John McGrath - Why some properties don’t sell and what to do! | McGrath

John McGrath - Why some properties don’t sell and what to do!

John McGrath
John McGrath
09/05/2022 | 3 MIN READ

Auction clearance rates are down about 10% nationwide on this time last year, which is no surprise as our two biggest auction markets – Sydney and Melbourne – continue to slow down after a phenomenal period of growth. CoreLogic’s latest report for the month of April also reveals the lowest monthly growth rate in the national average home value since October 2020.

So, in other words, not as many homes are selling. Some urgency has gone out of the market, especially in Sydney and Melbourne, and buyers are being more discerning as to which properties they are willing to compete for and what they will pay for them.

So this week I’m going to discuss the three reasons why homes don’t sell – and none of them have anything to do with market conditions. These reasons ring true in hot or cooling markets.

The three reasons are price, presentation and marketing.

If the price is wrong, you can have a booming market and superb presentation but the property can sit unsold for 12 months.

If it’s poorly presented but well-priced, it will still sell, but there’s definitely a positive emotional impact in having a well-presented home that looks and feels right. And marketing? Well, if you don’t get the right buyer to the doorstep of your property then you’re not going to sell it. If your home is well-presented and well-priced but you haven’t stimulated enough buyer interest, again, it’s going to sit around.

So you should put your efforts into pricing the home well, making an excellent presentation and ensuring you have a good marketing program.

If your property isn’t selling, you need to take stock of what’s gone wrong. Sit down with your agent and have a look at the variables. Was the presentation up to scratch? Did you achieve sufficient coverage with your marketing? Was your asking price realistic?

From my experience, price is the culprit in 80% of failed sales. By the time most vendors get their property on the market, it’s presented as well as it’s ever going to be. And they usually have an adequate marketing program, especially if it was an auction sale.

So you’ll need to ask yourself whether the asking price was too optimistic. What were the offers that came in? Often a vendor will be a bit scathing when an offer comes in. Perhaps they’re expecting $600,000 and someone offers $540,000. They’re disappointed and perhaps a little anxious. But if no one else has made an offer they might want to start considering whether $540,000 is really what the home is worth.

You should also look at your agent’s performance. Has your agent done everything possible? Did they fulfil all their promises? Do you feel they represented your property with enthusiasm, energy and integrity? Don’t be too hasty to blame the agent, though. They’re paid by commission, so every single day they’re focused on getting a result that works for you. But if you’ve lost faith in your agent or they didn’t deliver on their promises, it’s probably time to move on.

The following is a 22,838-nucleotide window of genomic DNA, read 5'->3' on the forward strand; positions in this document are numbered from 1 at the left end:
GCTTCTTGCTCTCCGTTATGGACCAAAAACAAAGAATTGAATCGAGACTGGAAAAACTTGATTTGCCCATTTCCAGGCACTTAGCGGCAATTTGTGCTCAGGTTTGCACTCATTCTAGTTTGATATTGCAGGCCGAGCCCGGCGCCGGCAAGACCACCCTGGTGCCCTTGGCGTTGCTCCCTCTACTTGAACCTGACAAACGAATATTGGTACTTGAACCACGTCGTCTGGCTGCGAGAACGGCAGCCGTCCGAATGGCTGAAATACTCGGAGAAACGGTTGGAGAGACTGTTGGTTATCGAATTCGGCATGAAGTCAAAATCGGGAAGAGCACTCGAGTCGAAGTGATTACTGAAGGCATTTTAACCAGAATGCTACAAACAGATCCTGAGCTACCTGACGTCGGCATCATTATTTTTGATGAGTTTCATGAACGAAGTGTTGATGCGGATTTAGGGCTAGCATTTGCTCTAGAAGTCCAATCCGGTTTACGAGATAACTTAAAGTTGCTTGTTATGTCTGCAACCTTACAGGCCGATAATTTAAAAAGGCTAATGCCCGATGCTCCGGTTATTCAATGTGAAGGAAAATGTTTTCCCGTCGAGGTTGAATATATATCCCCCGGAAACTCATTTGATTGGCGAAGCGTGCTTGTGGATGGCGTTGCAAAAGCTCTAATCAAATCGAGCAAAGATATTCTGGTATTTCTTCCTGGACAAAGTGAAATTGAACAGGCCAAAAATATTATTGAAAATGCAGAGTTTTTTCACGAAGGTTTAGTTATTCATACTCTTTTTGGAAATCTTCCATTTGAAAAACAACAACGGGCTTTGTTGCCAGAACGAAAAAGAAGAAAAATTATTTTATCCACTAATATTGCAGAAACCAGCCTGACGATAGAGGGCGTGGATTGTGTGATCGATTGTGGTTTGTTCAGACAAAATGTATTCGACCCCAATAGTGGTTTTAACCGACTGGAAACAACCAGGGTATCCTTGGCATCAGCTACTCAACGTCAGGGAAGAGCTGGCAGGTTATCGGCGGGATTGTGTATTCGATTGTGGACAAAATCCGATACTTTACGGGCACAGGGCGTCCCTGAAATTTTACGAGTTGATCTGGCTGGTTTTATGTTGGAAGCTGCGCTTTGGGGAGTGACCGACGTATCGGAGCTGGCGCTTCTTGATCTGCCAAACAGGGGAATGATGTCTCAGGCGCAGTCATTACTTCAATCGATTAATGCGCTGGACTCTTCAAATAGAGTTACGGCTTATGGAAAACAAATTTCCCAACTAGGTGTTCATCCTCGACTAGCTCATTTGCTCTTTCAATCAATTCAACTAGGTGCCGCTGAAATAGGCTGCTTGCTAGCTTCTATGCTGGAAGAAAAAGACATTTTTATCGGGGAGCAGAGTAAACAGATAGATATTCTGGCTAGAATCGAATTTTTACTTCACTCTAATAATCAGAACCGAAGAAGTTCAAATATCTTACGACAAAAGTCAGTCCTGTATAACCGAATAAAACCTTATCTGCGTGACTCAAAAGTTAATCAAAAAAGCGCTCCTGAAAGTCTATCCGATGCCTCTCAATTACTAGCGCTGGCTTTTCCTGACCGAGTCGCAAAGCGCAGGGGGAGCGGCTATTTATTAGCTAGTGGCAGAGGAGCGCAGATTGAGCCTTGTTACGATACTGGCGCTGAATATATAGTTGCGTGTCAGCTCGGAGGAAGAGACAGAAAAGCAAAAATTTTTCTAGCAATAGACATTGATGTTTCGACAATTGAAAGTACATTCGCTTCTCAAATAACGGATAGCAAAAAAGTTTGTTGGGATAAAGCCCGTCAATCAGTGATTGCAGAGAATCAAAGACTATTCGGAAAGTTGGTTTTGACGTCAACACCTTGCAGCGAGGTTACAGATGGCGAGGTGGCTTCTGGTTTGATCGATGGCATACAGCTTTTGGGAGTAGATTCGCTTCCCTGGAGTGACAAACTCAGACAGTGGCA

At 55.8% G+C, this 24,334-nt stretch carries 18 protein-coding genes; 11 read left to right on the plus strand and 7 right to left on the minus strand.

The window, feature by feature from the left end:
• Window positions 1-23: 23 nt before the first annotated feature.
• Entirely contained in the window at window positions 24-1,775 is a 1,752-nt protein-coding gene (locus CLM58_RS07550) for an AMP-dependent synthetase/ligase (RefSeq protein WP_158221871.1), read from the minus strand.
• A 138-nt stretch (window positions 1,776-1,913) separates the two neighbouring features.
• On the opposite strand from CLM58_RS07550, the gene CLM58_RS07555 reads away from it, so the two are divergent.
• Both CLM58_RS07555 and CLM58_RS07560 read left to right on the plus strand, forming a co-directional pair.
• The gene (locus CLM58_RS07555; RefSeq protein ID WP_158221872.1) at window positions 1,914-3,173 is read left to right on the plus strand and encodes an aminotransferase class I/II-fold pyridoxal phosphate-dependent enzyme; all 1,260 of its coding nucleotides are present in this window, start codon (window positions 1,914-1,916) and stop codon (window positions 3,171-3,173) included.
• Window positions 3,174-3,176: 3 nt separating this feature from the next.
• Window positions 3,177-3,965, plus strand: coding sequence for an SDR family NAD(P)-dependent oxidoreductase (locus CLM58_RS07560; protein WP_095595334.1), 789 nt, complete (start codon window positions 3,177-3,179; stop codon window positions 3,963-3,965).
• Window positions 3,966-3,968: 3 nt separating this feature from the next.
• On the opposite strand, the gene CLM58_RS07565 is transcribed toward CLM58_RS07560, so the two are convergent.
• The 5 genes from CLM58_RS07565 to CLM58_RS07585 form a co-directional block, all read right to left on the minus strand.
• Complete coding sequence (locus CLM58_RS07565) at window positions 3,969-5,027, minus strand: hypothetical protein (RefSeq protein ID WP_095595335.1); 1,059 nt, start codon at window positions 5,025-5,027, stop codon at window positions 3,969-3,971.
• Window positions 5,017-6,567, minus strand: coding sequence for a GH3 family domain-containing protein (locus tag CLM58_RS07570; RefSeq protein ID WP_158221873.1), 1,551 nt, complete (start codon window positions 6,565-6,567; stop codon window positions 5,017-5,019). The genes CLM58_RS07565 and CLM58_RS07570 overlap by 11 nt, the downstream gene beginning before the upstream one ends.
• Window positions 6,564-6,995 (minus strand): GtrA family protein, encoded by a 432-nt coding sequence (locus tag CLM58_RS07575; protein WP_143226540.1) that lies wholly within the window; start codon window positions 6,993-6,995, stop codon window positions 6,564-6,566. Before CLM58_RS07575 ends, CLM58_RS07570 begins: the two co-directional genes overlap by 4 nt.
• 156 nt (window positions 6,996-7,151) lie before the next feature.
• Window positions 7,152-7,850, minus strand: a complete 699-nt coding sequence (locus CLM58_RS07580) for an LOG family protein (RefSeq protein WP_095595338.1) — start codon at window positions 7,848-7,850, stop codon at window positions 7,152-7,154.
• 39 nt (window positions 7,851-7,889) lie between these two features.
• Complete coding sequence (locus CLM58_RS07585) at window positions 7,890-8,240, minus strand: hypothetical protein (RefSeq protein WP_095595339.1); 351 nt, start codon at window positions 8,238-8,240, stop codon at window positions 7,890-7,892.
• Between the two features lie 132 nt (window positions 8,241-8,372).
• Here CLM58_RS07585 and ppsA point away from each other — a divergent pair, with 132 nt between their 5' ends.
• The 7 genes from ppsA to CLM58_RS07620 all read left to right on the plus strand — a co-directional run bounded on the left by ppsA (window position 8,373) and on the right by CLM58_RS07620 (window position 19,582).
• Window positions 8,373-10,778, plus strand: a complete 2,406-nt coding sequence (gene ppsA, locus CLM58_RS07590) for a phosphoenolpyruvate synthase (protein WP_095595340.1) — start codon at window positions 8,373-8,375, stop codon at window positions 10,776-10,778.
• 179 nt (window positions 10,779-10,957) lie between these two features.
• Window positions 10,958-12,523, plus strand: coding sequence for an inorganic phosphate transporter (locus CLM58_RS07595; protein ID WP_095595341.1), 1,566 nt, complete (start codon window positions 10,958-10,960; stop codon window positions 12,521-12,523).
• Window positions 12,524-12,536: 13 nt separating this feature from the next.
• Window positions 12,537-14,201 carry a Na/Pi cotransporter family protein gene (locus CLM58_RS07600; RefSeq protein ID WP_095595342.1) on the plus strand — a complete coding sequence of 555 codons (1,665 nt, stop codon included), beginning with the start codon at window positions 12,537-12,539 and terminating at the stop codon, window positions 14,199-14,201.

Once you and the agent have debriefed, you can consider the options for going forward. But before you commit to doing anything, it’s a good idea to pause for a breather because you’re probably a bit flat and have lost momentum. You need to recover your positive energy or your lack of enthusiasm can negatively impact the sale. Taking the home off the market for a few weeks is sometimes quite effective.

If your pricing has been out of whack, you can continue the sale via private treaty with your new asking price, or you can go to auction. Vendors who have already had their home passed in at auction may be reluctant to go through the experience again. But back when I was an agent, I actually had huge success re-auctioning properties.

When the price, presentation and marketing are right, offers will start to come in but they won’t last forever. By the time a buyer puts in an offer for a home, they’re really excited about owning it. But in the face of rejection or procrastination by the vendor, their enthusiasm can quickly fade. They’ll often start talking themselves out of it. So it’s a good idea to respond to any offers promptly.

When it comes to weighing up offers, a good agent will come into their own – they’ll guide you. When I was an agent, I would often receive what my vendors thought was an acceptable offer, but sometimes I’d recommend not accepting. If I believed the buyer would go higher, or there was serious interest from other parties, I’d recommend the vendor wait a bit longer.

If you’ve chosen the right agent, they won’t let you undersell your home. They’ll make sure you hang in there until you get the best price.